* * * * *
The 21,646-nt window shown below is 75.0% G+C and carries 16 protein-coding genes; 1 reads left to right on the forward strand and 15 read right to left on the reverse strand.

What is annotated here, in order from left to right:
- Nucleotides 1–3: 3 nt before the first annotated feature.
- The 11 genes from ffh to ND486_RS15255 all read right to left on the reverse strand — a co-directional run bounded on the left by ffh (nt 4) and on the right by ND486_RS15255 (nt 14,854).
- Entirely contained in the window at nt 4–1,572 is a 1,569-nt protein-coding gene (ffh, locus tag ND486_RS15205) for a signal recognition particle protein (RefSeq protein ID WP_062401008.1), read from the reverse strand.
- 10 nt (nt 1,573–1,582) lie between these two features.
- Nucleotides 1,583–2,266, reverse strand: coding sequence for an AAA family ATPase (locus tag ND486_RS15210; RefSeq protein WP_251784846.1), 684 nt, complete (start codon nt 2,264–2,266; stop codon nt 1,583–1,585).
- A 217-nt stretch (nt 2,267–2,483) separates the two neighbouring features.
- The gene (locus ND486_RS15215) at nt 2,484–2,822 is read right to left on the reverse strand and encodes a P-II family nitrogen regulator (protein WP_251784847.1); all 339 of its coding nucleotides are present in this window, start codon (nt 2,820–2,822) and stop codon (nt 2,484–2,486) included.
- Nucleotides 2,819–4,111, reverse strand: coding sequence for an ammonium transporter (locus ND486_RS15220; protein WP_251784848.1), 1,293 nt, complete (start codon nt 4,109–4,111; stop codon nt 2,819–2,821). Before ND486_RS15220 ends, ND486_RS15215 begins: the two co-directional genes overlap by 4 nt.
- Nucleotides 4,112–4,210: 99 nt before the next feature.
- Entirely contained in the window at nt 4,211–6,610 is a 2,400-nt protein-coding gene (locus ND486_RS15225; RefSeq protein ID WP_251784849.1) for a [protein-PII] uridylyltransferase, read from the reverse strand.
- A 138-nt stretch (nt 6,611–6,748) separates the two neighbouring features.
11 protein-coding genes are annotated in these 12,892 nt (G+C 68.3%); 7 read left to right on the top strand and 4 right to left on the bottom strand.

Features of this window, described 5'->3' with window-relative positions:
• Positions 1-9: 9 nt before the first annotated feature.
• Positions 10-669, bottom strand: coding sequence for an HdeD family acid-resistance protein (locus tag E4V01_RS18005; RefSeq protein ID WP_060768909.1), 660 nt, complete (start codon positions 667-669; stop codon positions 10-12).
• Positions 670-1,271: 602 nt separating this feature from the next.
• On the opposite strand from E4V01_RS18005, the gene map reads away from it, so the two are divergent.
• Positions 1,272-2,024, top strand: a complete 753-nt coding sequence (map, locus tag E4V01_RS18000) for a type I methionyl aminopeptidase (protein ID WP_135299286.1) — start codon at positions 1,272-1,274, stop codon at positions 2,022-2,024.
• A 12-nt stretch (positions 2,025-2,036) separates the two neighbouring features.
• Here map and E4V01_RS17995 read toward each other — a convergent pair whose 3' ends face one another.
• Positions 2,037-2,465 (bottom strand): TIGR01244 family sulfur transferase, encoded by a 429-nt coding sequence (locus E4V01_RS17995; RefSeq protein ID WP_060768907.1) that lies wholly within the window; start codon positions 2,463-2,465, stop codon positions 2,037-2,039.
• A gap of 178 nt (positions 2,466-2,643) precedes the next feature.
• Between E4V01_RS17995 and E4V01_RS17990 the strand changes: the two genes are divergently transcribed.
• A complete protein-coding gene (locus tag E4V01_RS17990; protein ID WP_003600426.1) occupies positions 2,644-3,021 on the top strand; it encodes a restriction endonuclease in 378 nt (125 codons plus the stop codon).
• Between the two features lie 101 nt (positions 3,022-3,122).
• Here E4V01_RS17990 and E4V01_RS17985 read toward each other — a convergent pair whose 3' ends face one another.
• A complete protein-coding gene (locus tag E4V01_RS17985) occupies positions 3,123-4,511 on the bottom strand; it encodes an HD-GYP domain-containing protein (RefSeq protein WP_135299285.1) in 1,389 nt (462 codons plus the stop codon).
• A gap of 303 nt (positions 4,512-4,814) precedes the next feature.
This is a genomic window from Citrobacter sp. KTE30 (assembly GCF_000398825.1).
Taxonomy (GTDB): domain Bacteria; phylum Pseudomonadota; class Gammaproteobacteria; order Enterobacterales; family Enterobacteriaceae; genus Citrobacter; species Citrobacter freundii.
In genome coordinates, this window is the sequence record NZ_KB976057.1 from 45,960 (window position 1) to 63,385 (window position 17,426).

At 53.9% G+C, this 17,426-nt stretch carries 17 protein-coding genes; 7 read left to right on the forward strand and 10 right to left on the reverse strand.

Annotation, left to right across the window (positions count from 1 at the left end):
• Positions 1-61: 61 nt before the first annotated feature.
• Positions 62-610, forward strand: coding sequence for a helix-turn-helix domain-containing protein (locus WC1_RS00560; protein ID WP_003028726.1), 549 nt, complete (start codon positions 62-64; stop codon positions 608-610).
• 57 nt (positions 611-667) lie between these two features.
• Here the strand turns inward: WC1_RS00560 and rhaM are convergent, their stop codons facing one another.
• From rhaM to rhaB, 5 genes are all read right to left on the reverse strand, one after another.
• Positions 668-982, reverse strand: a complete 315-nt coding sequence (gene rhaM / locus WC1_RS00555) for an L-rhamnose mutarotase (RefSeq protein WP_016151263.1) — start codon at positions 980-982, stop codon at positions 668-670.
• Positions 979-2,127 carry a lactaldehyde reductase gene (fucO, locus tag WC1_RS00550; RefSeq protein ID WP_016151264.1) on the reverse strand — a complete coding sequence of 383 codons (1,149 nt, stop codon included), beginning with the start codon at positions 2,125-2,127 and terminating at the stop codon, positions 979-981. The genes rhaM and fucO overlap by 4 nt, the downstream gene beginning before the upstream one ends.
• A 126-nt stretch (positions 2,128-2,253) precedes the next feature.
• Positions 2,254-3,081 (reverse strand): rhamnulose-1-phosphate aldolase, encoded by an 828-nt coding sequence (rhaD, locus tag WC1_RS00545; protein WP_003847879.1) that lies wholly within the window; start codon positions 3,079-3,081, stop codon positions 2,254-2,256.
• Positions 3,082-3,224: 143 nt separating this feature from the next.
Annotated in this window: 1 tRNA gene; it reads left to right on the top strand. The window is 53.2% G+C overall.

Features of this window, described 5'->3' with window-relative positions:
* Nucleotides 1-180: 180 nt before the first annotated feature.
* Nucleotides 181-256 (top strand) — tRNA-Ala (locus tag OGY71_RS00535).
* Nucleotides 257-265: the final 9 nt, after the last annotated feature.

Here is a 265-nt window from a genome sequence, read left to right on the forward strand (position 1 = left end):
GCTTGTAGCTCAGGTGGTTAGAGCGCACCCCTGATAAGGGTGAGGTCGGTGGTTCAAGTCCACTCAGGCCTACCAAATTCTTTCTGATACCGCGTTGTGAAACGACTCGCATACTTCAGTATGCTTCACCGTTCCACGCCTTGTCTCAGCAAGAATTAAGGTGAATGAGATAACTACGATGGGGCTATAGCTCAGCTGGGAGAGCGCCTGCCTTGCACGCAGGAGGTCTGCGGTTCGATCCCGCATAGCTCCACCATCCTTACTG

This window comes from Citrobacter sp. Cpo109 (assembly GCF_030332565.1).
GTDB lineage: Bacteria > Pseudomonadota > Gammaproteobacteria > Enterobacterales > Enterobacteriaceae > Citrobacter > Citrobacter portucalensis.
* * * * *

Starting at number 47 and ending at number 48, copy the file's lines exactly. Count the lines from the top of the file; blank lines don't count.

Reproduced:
Features of this window, described 5'->3' with window-relative positions:
* Nucleotides 1-180: 180 nt before the first annotated feature.